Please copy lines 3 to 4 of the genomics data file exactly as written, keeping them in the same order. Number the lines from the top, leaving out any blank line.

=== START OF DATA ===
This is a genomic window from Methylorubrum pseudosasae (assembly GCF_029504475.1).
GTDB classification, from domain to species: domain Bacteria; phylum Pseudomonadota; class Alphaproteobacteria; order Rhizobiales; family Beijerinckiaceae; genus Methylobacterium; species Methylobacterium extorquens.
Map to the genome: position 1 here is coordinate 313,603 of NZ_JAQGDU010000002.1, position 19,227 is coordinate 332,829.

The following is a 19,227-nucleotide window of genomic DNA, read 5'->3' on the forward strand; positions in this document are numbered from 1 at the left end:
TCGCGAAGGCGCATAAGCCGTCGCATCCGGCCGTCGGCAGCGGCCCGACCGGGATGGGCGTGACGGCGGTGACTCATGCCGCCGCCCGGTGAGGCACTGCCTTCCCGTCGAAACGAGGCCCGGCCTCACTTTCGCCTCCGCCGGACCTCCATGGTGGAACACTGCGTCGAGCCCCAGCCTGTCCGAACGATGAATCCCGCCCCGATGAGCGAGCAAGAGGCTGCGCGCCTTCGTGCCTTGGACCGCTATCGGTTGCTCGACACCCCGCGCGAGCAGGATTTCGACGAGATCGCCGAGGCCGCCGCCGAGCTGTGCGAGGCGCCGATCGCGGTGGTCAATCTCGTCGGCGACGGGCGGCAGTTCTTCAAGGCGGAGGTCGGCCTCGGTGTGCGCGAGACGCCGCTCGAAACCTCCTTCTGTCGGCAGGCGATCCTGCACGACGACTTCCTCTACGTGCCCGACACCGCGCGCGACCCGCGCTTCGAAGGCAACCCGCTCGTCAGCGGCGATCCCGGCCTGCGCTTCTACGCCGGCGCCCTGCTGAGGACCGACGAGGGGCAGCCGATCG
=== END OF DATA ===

Map to the genome: position 1 here is coordinate 313,603 of NZ_JAQGDU010000002.1, position 19,227 is coordinate 332,829.

The following is a 19,227-nucleotide window of genomic DNA, read 5'->3' on the forward strand; positions in this document are numbered from 1 at the left end: